Taking learning to new heights
An ed tech professional development and in-class coaching program has transformed education technology use at a San Diego district, with teachers going from not knowing how to use new technology in the classroom to now helping students in Google Suite while cooking dinner at home. Where random chromebooks were collecting dust, third-graders now collaborate with students in Australia via Skype.
This transformation came after the creation of the Voyager program in the 2017-18 school year. The initiative focuses on implementing blended learning practices and ed tech strategies to increase student engagement and interest.
“We developed a system of support for teachers to learn how to integrate and use the latest technology in the classroom,” says Superintendent Marian Kim-Phelps of Poway USD. “Ed tech allows our students to connect with the world and engage with ideas that help them ask more organic questions.”
Voice and choice
To participate in the Voyager program, teachers must first apply to determine which sessions they would benefit from most. “We provide ‘voice and choice,’ so teachers can choose what they want to learn and take it to the next level,” says Phelps.
- Students: More than 36,000
- Superintendent: Marian Kim-Phelps
- Initiative launched: 2017-18 academic year
Teacher professional development begins in the summer and continue at various times throughout the year (see sidebar). Learning opportunities range from blended learning and station rotations to sessions where participants determine what to discuss and share their experiences.
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Tech cafes focus on specialized new concepts or topics that educators have expressed an interest in learning about.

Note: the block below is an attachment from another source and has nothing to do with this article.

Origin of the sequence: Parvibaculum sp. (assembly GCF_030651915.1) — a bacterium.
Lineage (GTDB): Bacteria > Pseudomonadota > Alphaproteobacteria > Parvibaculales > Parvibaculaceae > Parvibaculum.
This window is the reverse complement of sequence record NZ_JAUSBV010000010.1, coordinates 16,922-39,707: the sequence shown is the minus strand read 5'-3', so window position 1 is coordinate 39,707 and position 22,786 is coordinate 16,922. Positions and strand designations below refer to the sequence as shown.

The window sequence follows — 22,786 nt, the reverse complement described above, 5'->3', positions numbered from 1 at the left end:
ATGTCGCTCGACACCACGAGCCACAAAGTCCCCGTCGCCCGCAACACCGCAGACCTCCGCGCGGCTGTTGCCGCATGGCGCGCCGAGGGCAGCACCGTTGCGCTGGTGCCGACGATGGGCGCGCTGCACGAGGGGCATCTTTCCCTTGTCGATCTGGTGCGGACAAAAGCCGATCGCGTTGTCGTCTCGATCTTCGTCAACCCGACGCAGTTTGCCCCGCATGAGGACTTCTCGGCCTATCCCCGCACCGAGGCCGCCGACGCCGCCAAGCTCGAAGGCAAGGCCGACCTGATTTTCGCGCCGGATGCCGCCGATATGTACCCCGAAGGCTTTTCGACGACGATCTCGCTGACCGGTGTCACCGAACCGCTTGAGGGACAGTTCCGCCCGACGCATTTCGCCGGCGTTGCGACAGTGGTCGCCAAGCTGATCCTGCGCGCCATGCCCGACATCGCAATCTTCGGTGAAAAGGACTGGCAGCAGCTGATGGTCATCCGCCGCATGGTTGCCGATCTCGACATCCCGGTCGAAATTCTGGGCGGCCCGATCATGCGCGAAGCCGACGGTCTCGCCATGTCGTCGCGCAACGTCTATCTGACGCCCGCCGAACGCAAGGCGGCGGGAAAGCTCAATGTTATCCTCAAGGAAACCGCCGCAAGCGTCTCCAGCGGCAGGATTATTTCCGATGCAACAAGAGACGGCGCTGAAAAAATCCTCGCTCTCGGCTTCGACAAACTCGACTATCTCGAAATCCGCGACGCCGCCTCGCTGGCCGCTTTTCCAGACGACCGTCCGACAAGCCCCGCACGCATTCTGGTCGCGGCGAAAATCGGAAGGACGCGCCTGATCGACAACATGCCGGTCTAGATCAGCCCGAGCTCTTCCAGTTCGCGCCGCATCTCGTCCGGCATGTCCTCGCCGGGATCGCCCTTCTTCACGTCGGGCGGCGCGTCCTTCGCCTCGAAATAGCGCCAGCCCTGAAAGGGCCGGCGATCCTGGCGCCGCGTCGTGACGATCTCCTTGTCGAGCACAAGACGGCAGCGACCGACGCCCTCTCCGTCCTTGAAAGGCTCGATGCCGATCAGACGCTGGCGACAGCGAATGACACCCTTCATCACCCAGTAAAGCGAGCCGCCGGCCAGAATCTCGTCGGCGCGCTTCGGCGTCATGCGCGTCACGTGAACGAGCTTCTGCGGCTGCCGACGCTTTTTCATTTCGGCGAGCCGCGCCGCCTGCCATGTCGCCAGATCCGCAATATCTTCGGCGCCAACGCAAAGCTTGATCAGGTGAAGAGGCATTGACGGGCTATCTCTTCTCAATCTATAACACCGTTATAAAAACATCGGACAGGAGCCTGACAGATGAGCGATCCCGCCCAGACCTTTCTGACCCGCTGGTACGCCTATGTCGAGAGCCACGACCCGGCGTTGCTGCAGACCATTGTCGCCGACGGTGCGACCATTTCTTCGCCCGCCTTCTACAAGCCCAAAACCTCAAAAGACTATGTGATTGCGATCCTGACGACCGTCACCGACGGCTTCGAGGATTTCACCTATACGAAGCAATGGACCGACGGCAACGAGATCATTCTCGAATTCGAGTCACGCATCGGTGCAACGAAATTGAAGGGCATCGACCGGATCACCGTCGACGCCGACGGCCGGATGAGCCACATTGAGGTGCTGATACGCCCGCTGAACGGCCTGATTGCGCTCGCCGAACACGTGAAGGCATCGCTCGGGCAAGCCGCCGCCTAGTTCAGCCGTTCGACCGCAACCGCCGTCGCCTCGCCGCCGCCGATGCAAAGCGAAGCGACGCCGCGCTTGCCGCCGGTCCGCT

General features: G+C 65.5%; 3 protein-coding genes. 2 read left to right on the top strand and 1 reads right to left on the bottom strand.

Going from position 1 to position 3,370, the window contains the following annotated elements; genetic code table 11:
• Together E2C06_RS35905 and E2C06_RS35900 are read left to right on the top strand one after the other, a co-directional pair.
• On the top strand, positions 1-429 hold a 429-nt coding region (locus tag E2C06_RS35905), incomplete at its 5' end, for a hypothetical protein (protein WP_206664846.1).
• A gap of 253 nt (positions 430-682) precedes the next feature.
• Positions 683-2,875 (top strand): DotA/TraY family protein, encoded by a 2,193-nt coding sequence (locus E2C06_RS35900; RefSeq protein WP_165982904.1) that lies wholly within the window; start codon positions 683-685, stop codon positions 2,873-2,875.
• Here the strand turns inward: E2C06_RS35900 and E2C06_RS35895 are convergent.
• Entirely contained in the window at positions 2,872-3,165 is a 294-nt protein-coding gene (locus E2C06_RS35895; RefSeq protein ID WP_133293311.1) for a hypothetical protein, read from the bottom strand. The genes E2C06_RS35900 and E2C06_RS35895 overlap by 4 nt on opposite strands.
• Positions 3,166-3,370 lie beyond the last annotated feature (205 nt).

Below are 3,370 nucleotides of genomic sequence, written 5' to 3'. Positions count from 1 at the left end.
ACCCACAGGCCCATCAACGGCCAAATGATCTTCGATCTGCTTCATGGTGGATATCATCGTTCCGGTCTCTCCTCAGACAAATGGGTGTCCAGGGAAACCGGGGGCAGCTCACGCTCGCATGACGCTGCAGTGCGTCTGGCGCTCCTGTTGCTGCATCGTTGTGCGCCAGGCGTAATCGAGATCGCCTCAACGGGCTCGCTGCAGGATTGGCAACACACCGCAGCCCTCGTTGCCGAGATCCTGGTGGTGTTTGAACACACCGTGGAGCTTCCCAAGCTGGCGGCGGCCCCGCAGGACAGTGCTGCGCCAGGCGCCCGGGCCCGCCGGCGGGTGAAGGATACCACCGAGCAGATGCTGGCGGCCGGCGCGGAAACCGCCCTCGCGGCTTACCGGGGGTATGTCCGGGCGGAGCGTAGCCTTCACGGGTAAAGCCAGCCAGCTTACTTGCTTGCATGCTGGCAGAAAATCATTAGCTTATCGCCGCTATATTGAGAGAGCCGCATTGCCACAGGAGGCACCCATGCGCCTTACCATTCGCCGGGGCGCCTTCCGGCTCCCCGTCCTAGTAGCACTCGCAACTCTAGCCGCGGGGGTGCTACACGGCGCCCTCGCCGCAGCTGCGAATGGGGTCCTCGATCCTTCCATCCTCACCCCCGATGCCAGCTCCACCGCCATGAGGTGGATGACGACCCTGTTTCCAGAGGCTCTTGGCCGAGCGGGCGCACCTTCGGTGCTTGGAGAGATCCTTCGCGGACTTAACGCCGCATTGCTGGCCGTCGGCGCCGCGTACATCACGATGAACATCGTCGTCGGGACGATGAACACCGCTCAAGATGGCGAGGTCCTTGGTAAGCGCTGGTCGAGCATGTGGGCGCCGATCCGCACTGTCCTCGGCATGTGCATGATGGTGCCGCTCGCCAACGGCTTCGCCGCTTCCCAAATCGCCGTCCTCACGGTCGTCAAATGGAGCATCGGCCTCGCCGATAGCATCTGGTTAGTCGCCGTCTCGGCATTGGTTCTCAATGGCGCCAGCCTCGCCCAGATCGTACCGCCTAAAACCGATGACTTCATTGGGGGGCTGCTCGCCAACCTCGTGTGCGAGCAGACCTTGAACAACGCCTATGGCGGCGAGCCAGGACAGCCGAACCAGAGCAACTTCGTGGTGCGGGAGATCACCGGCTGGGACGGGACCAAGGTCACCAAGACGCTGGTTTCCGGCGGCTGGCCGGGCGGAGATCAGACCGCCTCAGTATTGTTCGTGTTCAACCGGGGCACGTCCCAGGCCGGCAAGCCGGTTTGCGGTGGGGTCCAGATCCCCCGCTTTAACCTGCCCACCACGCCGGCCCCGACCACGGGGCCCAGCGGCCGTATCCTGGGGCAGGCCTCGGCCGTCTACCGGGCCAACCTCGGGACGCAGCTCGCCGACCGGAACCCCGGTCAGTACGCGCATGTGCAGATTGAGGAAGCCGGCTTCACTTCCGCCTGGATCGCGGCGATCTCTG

At the end of the year, teachers participating in the program set up booths at a showcase event to share their best practices and student work. “Teachers who haven’t taken part in Voyager can use this opportunity to see what their peers in Voyager are doing,” says Phelps.
Coaching for teachers—and students
To support Poway USD’s 39 schools, the district currently employs five full-time certified tech innovation coaches who went through a rigorous application process.
“We looked for teachers who had strong instructional practices with expertise in blended and tech integration, so they had to be well-versed and comfortable with ed tech,” says Phelps.
These leaders provide in-class mentoring throughout the year. Coaches monitor classes and provide feedback, teach side by side with educators, lead lessons, and share new concepts with teachers—and students.
Ed tech professional development and coaching days
- Two full PD days in the summer
- Two 40 minutes of “embedded coaching” each month
- Two full PD days in the winter and spring
- Three two-hour sessions after school per month
- Showcase event at the end of the year
“This way, students can decide how they learn and what they learn,” says Phelps. “Students are more likely to take ownership of their own learning.”
Generating excitement and experimentation
The Voyager program promotes collaboration without much oversight from Poway administration.
“We eliminated a top-down model where district leaders tell teachers what to do, so educators are encouraged to share ideas organically that they are excited about,” says Phelps. “Teachers feel more supported this way, and when you feel more supported, you are more inclined to try an untested innovative approach.”
Similarly, Poway USD doesn’t use an evaluative model, which further encourages teachers to develop and embrace new teaching methods.
“After PD, many districts have principals evaluate teacher performance and make sure they’re following certain guidelines,” says Phelps. “Instead, we’re telling teachers, ‘Hey, feel free to try something innovative.’”
Editor’s note: Due to a production error, a box accompanying this feature on Poway Unified School District in the February print edition included incorrect information. The info on the district seen above and in the digital edition of the magazine are correct.
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